In this post I’ve sketched out a complete day’s menu. I tried to make it a colorful, tasty spread with a good mix of both rich and fresh, spicy and sweet flavors. The menu is divided into the day’s meals: breakfast, lunch, dinner, and dessert. If I had to categorize it, I’d call the breakfast Danish, the lunch Hawaiian, and the dinner just plain European…I’d be lying if I said the dessert wasn’t Italian 😀

Probably one of this menu’s more bombastic contributions, the breakfast pâté I found in last month’s Bon Appétit. I just happened to have frozen pâté in my freezer, made in the last month of my pregnancy. A container of frozen pâté is one of the best things I’ve ‘lost’ and found again in my freezer. The steak, carrot, and chicken salad recipes I read in Cooking Light a couple years ago (and pineapple dressing for salad – genius!) The dessert is from Cucina La Italiana, still one of my favorite cooking magazines 😀 (nope..no endorsement yet, but a girl can dream).

On a random side note, I have switched from using olive oil to sunflower oil in all of my recipes that involve cooking at high temperatures. I recently read in an email sent from a very helpful friend of mine that when you cook certain oils (most oils, actually) to a certain high temperature, they burn and consequently go rancid. Rancid oils are carcinogenic, which are bad no matter what form they come in. So – as delicious as olive oil is – I guess it’s best to be served with dishes that aren’t cooked. Perhaps I should have known this but hey, I thought olive oil was delicious in any form I used it.

The star ingredient in this menu is citrus, I used mostly oranges but lemons and limes too. I’ve made the case for this fruit time and time again and I never seem to tire of it. I have a tupperware full of citrus slices sitting in the fridge for my water, juice, wine, etc. and I throw orange peels into stir-fries, zest copious amounts of lemons for batches of strawberry lemonade, and am making lime simple syrup for what I think might be the perfect mohito. This family of fruits can sit in the fruit bowl on the counter long after all other fruits there have molded and bruised, all the while giving off verbena aromas in the kitchen. I put unripe fruit in a bag with oranges or other citrus for a day to make them soft and ready to eat. Since I get a lot of my citrus from Spain, I’ve now gotten into the habit of scrubbing the outer rinds with soap and warm water before I zest or peel for cooking. At first what I thought was a pregnancy craving, turns out to be a lifelong addiction to Vitamin C, perhaps? Or maybe I’m just wanting some extra energy 😉 Either way, there’s something wonderfully refreshing about these sweet and sour fruits. If I had to pick a favorite – and it would be hard – I would have to say lemons. When life gives you lemons, you can make just about a million things to eat..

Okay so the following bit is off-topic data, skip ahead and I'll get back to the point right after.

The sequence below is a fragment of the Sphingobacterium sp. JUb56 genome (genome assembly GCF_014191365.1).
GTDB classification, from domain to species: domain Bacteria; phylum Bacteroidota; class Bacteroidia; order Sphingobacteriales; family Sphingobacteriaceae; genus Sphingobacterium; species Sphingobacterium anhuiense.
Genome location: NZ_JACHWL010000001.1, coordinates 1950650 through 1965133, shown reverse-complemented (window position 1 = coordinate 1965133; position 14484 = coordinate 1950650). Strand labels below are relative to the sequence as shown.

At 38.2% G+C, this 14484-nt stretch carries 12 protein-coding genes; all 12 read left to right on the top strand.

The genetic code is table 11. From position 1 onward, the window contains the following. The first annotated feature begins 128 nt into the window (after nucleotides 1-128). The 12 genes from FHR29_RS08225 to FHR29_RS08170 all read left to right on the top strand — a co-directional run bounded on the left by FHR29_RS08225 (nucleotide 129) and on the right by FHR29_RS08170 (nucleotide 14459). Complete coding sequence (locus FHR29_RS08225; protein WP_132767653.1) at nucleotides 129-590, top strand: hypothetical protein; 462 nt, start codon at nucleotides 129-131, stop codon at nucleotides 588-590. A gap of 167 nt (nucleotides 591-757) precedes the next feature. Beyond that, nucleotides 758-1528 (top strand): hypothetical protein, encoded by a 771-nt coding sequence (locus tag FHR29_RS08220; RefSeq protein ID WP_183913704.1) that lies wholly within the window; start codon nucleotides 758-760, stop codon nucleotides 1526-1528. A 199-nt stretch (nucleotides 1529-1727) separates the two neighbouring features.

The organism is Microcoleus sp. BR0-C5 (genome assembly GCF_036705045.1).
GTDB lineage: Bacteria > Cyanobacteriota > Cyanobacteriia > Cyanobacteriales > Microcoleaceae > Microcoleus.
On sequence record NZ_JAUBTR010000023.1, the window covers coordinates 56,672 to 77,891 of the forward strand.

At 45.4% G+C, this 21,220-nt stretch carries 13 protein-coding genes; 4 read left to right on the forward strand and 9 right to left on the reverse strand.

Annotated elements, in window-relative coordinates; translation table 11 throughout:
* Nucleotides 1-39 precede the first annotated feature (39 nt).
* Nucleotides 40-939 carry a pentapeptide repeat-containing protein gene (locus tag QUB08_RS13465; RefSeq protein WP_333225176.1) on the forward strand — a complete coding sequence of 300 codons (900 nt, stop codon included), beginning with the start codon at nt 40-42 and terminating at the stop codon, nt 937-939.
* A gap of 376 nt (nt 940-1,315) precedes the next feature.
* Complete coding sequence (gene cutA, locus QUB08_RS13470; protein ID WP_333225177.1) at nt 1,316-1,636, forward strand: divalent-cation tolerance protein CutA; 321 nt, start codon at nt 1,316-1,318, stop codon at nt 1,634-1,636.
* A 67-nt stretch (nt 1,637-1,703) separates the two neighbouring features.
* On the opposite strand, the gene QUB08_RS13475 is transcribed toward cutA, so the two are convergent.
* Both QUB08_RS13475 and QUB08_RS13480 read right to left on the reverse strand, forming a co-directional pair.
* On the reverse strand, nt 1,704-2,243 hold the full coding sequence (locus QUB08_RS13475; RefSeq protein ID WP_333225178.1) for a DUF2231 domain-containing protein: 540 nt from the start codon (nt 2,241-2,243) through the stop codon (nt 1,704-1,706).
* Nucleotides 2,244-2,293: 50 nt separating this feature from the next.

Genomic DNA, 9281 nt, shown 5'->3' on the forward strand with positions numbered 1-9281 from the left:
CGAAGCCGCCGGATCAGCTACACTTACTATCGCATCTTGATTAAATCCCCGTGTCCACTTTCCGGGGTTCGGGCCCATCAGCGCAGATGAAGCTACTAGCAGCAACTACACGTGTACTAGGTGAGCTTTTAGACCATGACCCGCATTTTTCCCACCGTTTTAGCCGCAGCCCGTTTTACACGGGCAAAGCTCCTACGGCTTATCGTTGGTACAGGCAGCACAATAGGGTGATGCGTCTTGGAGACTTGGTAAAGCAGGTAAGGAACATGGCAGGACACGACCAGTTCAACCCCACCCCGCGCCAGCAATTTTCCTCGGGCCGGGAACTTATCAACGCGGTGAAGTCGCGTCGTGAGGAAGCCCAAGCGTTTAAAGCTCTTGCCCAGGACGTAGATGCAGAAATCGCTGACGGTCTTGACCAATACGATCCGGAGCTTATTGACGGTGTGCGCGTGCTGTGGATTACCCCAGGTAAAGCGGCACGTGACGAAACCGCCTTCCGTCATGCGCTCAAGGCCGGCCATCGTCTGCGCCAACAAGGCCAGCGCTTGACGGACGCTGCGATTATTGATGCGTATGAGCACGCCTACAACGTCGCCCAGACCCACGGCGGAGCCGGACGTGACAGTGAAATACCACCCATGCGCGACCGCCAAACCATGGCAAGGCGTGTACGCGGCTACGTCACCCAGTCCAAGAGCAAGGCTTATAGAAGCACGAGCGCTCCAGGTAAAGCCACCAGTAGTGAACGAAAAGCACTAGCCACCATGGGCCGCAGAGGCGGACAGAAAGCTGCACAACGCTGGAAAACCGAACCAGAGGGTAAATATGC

Breakfast

Liver Pâté Crostini with Savory Berry Salad

Ingredients

2 1/2 cups chilled liver pâté (can be chicken, duck, or beef)

1 baguette, sliced

(for the salad)

1 container of fresh blackberries

1 container of fresh blueberries

1 Tbs. olive oil

2 Tbs. fresh chives, minced

2 Tbs. fresh Parsley, minced

1 lemon, juiced

salt & cracked pepper

(1) To make the salad, combine all ingredients – blackberries through lemon juice – in a sealable container. Season with salt & pepper and chill until ready to serve. Turn the oven on to a low broil. (2) In a large metal or glass oven pan, lay out the baguette slices and season both sides lightly with olive oil and pepper. (3) Put pan into the oven about 10 cm from the top and broil, turning once, until both sides are browned, 3-4 minutes total. (4) Serve each of the toasted bread slices with a layer of chilled pâté and a spoonful of the berry salad on individual plates, or set it all in the center of the table and let everyone make their own.

Serves 4

Lunch

Blackened Chicken Spinach Salad with Spicy Pineapple Dressing

Ingredients

(for the chicken)

1 lb. (or 1/2 kg) chicken breasts

1 Tbs. ground coriander

1 tsp. chili flakes

1 Tbs. garam masala

1/2 Tbs. curry powder

1 /2 Tbs. ground black pepper

1 Tbs. cajun seasoning

1 Tbs. paprika

sunflower oil

(for the salad)

1 bag of baby spinach, washed & stemmed

1 package of baby bean sprouts, washed

1 red bell pepper, seeded & thinly sliced

1 yellow bell pepper, seeded & thinly sliced

2 red onions, peeled & thinly sliced

3 carrots, peeled & cut into matchsticks

1/2 of a ripe pineapple, peeled & cubed

(for the vinaigrette)

1/4 cup beer

1/4 cup olive oil

1/2 cup cubed pineapple

2 Thai chilies, coarsely chopped

1/2 bunch fresh cilantro, stemmed & chopped

1/2 bunch of fresh chives, chopped

2 oranges, juiced

3 Tbs. honey

3 Tbs. yogurt

1 Tbs. rice vinegar

3 garlic cloves, chopped